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2020-7-8 9:34:44


Guo J, et al. Mouse adaptation of the H9N2 avian influenza virus causes the downregulation of genes related to innate immune responses and ubiquitin-mediated proteolysis in mice. Med Microbiol Immunol. 2020 Jan 25.
submited by kickingbird at Jan, 28, 2020 10:33 AM from Med Microbiol Immunol. 2020 Jan 25.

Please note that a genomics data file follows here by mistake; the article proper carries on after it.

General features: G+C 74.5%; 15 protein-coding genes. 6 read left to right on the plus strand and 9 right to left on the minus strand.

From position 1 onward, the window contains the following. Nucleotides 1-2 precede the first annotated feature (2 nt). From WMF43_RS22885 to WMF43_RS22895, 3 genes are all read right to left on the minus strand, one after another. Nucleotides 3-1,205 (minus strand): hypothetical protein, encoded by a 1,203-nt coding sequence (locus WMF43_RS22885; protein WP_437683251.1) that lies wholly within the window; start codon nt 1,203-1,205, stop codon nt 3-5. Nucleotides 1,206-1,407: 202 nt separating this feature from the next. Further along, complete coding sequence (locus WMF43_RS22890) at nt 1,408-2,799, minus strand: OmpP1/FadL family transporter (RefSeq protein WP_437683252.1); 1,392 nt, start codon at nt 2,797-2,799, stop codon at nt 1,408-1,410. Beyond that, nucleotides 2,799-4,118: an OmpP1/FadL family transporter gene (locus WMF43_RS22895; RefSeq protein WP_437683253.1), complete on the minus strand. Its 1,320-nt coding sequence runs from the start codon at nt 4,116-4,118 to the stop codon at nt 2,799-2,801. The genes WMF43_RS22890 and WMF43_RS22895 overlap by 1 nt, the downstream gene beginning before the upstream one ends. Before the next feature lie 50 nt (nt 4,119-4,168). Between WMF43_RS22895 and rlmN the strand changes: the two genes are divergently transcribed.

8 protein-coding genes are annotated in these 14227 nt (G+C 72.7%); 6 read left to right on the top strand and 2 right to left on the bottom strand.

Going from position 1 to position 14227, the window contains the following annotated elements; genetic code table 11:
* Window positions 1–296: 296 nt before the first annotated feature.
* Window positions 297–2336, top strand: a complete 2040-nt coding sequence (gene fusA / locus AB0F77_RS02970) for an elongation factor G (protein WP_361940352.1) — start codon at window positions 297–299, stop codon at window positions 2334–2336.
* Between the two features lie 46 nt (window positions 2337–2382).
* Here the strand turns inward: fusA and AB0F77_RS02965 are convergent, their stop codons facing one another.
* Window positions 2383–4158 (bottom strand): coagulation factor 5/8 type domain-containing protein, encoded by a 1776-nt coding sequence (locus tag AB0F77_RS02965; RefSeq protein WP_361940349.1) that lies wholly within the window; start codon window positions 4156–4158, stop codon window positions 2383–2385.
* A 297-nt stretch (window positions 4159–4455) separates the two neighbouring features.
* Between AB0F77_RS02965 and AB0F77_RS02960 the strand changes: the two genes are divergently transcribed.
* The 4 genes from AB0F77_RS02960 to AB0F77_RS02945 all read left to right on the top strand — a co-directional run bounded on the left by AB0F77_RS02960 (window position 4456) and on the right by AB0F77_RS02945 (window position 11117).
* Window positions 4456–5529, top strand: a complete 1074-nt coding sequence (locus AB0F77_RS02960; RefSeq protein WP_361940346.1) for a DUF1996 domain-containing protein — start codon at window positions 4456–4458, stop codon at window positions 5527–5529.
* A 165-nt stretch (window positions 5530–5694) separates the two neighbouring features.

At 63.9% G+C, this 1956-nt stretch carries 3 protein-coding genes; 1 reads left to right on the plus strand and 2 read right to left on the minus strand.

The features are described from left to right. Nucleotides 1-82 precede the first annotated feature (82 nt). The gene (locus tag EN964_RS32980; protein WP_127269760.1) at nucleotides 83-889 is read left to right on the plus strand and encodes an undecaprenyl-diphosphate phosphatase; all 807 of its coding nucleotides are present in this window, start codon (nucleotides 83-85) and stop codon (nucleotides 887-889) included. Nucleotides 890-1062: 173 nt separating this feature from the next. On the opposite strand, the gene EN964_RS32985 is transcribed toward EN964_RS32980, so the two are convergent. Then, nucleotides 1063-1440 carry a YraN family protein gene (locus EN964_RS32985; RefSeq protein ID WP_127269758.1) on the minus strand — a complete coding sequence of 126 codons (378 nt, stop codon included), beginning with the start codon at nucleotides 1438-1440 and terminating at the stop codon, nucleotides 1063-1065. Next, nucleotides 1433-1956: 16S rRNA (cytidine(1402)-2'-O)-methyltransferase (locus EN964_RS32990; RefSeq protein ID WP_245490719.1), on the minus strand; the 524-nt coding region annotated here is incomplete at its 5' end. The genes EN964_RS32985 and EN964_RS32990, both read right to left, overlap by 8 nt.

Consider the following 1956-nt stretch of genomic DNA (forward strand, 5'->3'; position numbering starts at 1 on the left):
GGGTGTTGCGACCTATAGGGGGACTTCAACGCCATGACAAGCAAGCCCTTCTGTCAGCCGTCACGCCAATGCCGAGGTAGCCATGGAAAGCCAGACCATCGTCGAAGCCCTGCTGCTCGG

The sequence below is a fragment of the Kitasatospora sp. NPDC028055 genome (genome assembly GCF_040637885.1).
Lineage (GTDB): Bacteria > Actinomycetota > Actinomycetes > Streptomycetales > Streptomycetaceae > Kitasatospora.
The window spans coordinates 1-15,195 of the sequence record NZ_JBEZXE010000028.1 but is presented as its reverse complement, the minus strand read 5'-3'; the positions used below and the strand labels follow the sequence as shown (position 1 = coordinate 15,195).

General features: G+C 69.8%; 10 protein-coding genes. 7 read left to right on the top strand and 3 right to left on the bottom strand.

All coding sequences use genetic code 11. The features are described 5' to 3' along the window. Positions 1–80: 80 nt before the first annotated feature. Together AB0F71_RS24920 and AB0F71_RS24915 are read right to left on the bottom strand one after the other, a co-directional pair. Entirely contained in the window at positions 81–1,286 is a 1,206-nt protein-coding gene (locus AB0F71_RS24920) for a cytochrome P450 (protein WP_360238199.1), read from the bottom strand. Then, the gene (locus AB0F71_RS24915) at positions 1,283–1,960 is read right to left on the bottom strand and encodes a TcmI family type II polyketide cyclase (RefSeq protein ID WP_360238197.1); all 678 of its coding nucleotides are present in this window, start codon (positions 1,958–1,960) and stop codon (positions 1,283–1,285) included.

H9N2 avian influenza viruses sporadically infect humans worldwide. These viruses have also contributed internal genes to H5N1, H5N6, H7N9, and H10N8 viruses, which have been isolated from humans with infections and are a substantial public health threat. To investigate the potential pathogenic mechanism of the H9N2 virus, we performed serial lung-to-lung passage of an avirulent H9N2 avian influenza virus (A/Chicken/Shandong/416/2016 [SD/416]) in mice to increase the pathogenicity of this virus. We generated a mouse-adapted (MA) virus that exhibited increased viral titers in the lungs, caused severe lung damage in mice, and induced body weight loss in mice; however, the avirulent parental virus did not cause any clinical symptoms in infected mice. Global gene expression analysis was performed and indicated that the transcriptional responses of these viruses were distinct. The lungs of mice infected with the MA virus exhibited the downregulation of genes related to innate immunity and ubiquitin-mediated proteolysis, which was not seen in infections with the avirulent parental virus. These data indicated that the MA virus might evade immune surveillance and changed its replication capacity to increase the viral replication level and pathogenicity. Our study demonstrates that host factors play an important role in the adaptive evolution of influenza virus in new hosts.

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